Tuesday, July 5, 2016

Maximum Capacity

“How often do we tell our own life story? How often do we adjust, embellish, make sly cuts? And the longer life goes on, the fewer are those around to challenge our account, to remind us that our life is not our life, merely the story we have told about our life.
Told to others, but—mainly—to ourselves.”
(The Sense of an Ending, Julian Barnes 2011)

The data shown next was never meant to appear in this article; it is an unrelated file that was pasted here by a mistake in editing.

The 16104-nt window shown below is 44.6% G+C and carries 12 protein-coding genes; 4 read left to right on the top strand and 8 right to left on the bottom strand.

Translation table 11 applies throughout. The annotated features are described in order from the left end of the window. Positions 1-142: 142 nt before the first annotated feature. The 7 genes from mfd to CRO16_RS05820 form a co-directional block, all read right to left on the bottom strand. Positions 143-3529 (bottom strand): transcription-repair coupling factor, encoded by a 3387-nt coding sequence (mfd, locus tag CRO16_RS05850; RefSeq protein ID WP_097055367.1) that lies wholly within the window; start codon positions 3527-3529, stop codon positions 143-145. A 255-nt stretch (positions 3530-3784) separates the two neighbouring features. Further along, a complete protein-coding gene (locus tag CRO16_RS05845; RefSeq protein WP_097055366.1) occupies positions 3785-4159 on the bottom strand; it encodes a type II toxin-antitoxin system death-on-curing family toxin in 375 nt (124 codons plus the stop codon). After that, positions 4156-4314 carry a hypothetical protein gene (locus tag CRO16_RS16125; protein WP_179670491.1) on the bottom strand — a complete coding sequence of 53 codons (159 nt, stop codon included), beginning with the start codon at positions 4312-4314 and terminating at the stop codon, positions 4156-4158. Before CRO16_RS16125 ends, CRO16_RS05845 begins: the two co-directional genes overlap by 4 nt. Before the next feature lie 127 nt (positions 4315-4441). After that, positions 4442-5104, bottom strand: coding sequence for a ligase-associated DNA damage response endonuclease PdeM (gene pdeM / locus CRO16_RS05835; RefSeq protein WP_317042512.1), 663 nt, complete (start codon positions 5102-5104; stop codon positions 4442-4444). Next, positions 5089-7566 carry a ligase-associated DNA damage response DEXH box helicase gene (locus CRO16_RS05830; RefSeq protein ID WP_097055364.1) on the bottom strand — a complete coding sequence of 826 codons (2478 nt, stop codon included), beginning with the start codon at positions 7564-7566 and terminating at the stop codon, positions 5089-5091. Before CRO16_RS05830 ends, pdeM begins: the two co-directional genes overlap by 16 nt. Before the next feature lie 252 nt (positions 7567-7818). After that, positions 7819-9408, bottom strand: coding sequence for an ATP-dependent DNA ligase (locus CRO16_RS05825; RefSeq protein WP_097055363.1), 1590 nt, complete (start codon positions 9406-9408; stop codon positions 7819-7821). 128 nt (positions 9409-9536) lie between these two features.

Writing a blog has become one of the most enjoyable and easiest parts of my life. For over 5 years, I have published myself, with little effort. Now, as I approach 500 postings, I carry on with the daily, and the weekly, and all roads of time in between. I have made a commitment to myself to try and reach others through my mistakes so that  they may somehow dream from my inspiration.  I have always been a writer. It is second nature for me to spill open the floodgates and relate from my experience. Putting words to my life has never been much of a challenge. It comes naturally to me, all this give and take and expression. The entire process has never been anything but an ease, a complete exercise in pleasure and personal gratification. At this relatively late stage of my life, the conveying of word to pen, then to paper (so to speak) is more than just a reward. It is my salvation, unconditionally cathartic and brings me much peace.